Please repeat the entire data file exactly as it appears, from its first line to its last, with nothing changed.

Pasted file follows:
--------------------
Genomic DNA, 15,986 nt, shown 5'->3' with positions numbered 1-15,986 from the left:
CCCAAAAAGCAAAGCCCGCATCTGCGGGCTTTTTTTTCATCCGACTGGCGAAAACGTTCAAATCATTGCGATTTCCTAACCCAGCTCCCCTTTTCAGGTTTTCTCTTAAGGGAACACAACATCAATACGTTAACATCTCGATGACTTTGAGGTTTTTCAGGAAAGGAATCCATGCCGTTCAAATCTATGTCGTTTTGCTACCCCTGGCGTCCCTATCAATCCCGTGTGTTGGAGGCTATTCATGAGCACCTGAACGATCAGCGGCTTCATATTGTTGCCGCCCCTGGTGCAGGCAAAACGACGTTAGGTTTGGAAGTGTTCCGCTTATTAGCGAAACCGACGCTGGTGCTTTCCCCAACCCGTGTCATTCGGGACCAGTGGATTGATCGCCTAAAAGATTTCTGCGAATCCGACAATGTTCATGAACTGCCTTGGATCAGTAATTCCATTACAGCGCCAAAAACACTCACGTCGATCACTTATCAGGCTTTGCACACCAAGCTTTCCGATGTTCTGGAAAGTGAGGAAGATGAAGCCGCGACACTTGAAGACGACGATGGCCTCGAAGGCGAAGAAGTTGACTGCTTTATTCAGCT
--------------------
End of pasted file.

Genomic DNA, 15,986 nt, shown 5'->3' with positions numbered 1-15,986 from the left:
CCCAAAAAGCAAAGCCCGCATCTGCGGGCTTTTTTTTCATCCGACTGGCGAAAACGTTCAAATCATTGCGATTTCCTAACCCAGCTCCCCTTTTCAGGTTTTCTCTTAAGGGAACACAACATCAATACGTTAACATCTCGATGACTTTGAGGTTTTTCAGGAAAGGAATCCATGCCGTTCAAATCTATGTCGTTTTGCTACCCCTGGCGTCCCTATCAATCCCGTGTGTTGGAGGCTATTCATGAGCACCTGAACGATCAGCGGCTTCATATTGTTGCCGCCCCTGGTGCAGGCAAAACGACGTTAGGTTTGGAAGTGTTCCGCTTATTAGCGAAACCGACGCTGGTGCTTTCCCCAACCCGTGTCATTCGGGACCAGTGGATTGATCGCCTAAAAGATTTCTGCGAATCCGACAATGTTCATGAACTGCCTTGGATCAGTAATTCCATTACAGCGCCAAAAACACTCACGTCGATCACTTATCAGGCTTTGCACACCAAGCTTTCCGATGTTCTGGAAAGTGAGGAAGATGAAGCCGCGACACTTGAAGACGACGATGGCCTCGAAGGCGAAGAAGTTGACTGCTTTATTCAGCT